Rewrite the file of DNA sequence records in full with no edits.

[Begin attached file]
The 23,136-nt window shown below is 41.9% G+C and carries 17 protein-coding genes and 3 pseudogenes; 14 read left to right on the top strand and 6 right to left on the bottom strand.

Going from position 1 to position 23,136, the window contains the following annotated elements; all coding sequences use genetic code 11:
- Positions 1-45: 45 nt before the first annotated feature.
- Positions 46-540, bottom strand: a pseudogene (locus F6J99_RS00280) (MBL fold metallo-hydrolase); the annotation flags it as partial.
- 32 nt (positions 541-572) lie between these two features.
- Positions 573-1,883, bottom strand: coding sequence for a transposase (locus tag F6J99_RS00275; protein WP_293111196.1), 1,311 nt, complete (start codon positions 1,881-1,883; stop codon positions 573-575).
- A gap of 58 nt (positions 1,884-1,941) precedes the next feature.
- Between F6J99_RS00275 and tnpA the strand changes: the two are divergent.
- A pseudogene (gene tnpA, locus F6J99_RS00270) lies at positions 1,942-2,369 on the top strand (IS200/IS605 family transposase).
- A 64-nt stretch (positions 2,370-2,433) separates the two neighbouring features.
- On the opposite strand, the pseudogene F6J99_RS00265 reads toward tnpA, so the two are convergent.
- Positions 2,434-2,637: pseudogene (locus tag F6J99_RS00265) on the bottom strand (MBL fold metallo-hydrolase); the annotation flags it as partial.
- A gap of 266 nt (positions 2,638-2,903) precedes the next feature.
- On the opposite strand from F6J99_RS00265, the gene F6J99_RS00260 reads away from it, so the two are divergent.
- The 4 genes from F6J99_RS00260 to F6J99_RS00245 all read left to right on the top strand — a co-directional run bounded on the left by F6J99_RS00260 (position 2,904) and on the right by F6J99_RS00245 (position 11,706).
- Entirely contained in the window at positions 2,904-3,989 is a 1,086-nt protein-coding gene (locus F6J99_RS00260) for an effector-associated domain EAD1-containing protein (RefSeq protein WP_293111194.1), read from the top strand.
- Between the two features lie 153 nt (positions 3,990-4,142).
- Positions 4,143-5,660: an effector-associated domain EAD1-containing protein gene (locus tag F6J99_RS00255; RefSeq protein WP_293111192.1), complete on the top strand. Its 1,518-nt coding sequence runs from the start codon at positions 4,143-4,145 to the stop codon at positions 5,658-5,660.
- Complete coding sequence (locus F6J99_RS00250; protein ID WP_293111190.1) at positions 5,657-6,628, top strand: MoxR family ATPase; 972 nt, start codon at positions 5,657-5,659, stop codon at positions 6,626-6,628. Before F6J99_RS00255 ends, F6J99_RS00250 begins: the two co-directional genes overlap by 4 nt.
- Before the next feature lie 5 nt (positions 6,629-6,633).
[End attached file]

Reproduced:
The 23,136-nt window shown below is 41.9% G+C and carries 17 protein-coding genes and 3 pseudogenes; 14 read left to right on the top strand and 6 right to left on the bottom strand.

Going from position 1 to position 23,136, the window contains the following annotated elements; all coding sequences use genetic code 11:
- Positions 1-45: 45 nt before the first annotated feature.
- Positions 46-540, bottom strand: a pseudogene (locus F6J99_RS00280) (MBL fold metallo-hydrolase); the annotation flags it as partial.
- 32 nt (positions 541-572) lie between these two features.
- Positions 573-1,883, bottom strand: coding sequence for a transposase (locus tag F6J99_RS00275; protein WP_293111196.1), 1,311 nt, complete (start codon positions 1,881-1,883; stop codon positions 573-575).
- A gap of 58 nt (positions 1,884-1,941) precedes the next feature.
- Between F6J99_RS00275 and tnpA the strand changes: the two are divergent.
- A pseudogene (gene tnpA, locus F6J99_RS00270) lies at positions 1,942-2,369 on the top strand (IS200/IS605 family transposase).
- A 64-nt stretch (positions 2,370-2,433) separates the two neighbouring features.
- On the opposite strand, the pseudogene F6J99_RS00265 reads toward tnpA, so the two are convergent.
- Positions 2,434-2,637: pseudogene (locus tag F6J99_RS00265) on the bottom strand (MBL fold metallo-hydrolase); the annotation flags it as partial.
- A gap of 266 nt (positions 2,638-2,903) precedes the next feature.
- On the opposite strand from F6J99_RS00265, the gene F6J99_RS00260 reads away from it, so the two are divergent.
- The 4 genes from F6J99_RS00260 to F6J99_RS00245 all read left to right on the top strand — a co-directional run bounded on the left by F6J99_RS00260 (position 2,904) and on the right by F6J99_RS00245 (position 11,706).
- Entirely contained in the window at positions 2,904-3,989 is a 1,086-nt protein-coding gene (locus F6J99_RS00260) for an effector-associated domain EAD1-containing protein (RefSeq protein WP_293111194.1), read from the top strand.
- Between the two features lie 153 nt (positions 3,990-4,142).
- Positions 4,143-5,660: an effector-associated domain EAD1-containing protein gene (locus tag F6J99_RS00255; RefSeq protein WP_293111192.1), complete on the top strand. Its 1,518-nt coding sequence runs from the start codon at positions 4,143-4,145 to the stop codon at positions 5,658-5,660.
- Complete coding sequence (locus F6J99_RS00250; protein ID WP_293111190.1) at positions 5,657-6,628, top strand: MoxR family ATPase; 972 nt, start codon at positions 5,657-5,659, stop codon at positions 6,626-6,628. Before F6J99_RS00255 ends, F6J99_RS00250 begins: the two co-directional genes overlap by 4 nt.
- Before the next feature lie 5 nt (positions 6,629-6,633).